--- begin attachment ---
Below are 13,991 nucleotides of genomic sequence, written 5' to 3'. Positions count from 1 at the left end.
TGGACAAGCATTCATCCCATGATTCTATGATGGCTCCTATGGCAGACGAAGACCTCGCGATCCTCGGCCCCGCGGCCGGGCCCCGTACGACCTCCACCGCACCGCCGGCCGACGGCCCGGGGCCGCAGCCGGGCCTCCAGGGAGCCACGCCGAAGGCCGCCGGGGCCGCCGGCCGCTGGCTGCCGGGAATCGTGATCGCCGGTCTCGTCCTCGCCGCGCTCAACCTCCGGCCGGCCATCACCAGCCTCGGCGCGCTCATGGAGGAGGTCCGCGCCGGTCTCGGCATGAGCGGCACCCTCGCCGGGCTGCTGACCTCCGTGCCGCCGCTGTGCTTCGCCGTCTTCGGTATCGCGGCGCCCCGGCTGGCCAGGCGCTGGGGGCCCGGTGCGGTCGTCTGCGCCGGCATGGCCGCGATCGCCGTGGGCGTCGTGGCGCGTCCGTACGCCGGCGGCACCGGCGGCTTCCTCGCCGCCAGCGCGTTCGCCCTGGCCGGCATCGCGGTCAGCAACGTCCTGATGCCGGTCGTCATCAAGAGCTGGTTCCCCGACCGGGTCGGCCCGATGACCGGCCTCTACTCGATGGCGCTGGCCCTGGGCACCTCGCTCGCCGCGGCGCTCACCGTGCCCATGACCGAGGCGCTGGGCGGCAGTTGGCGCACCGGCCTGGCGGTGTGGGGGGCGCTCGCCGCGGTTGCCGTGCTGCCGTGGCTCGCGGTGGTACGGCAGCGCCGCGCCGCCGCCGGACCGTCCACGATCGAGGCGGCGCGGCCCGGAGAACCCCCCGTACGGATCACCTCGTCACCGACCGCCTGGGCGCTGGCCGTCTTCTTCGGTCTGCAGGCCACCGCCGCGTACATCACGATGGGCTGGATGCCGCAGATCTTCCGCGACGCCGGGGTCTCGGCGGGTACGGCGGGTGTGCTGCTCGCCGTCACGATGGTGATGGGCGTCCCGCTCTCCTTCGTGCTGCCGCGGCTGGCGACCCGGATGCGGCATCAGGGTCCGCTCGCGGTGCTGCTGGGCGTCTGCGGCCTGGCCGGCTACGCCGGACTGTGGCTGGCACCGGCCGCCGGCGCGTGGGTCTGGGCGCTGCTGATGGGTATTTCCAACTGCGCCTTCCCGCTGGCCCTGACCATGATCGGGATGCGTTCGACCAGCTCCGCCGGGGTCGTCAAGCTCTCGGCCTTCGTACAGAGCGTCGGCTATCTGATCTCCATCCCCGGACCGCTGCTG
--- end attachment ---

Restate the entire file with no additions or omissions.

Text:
Below are 13,991 nucleotides of genomic sequence, written 5' to 3'. Positions count from 1 at the left end.
TGGACAAGCATTCATCCCATGATTCTATGATGGCTCCTATGGCAGACGAAGACCTCGCGATCCTCGGCCCCGCGGCCGGGCCCCGTACGACCTCCACCGCACCGCCGGCCGACGGCCCGGGGCCGCAGCCGGGCCTCCAGGGAGCCACGCCGAAGGCCGCCGGGGCCGCCGGCCGCTGGCTGCCGGGAATCGTGATCGCCGGTCTCGTCCTCGCCGCGCTCAACCTCCGGCCGGCCATCACCAGCCTCGGCGCGCTCATGGAGGAGGTCCGCGCCGGTCTCGGCATGAGCGGCACCCTCGCCGGGCTGCTGACCTCCGTGCCGCCGCTGTGCTTCGCCGTCTTCGGTATCGCGGCGCCCCGGCTGGCCAGGCGCTGGGGGCCCGGTGCGGTCGTCTGCGCCGGCATGGCCGCGATCGCCGTGGGCGTCGTGGCGCGTCCGTACGCCGGCGGCACCGGCGGCTTCCTCGCCGCCAGCGCGTTCGCCCTGGCCGGCATCGCGGTCAGCAACGTCCTGATGCCGGTCGTCATCAAGAGCTGGTTCCCCGACCGGGTCGGCCCGATGACCGGCCTCTACTCGATGGCGCTGGCCCTGGGCACCTCGCTCGCCGCGGCGCTCACCGTGCCCATGACCGAGGCGCTGGGCGGCAGTTGGCGCACCGGCCTGGCGGTGTGGGGGGCGCTCGCCGCGGTTGCCGTGCTGCCGTGGCTCGCGGTGGTACGGCAGCGCCGCGCCGCCGCCGGACCGTCCACGATCGAGGCGGCGCGGCCCGGAGAACCCCCCGTACGGATCACCTCGTCACCGACCGCCTGGGCGCTGGCCGTCTTCTTCGGTCTGCAGGCCACCGCCGCGTACATCACGATGGGCTGGATGCCGCAGATCTTCCGCGACGCCGGGGTCTCGGCGGGTACGGCGGGTGTGCTGCTCGCCGTCACGATGGTGATGGGCGTCCCGCTCTCCTTCGTGCTGCCGCGGCTGGCGACCCGGATGCGGCATCAGGGTCCGCTCGCGGTGCTGCTGGGCGTCTGCGGCCTGGCCGGCTACGCCGGACTGTGGCTGGCACCGGCCGCCGGCGCGTGGGTCTGGGCGCTGCTGATGGGTATTTCCAACTGCGCCTTCCCGCTGGCCCTGACCATGATCGGGATGCGTTCGACCAGCTCCGCCGGGGTCGTCAAGCTCTCGGCCTTCGTACAGAGCGTCGGCTATCTGATCTCCATCCCCGGACCGCTGCTG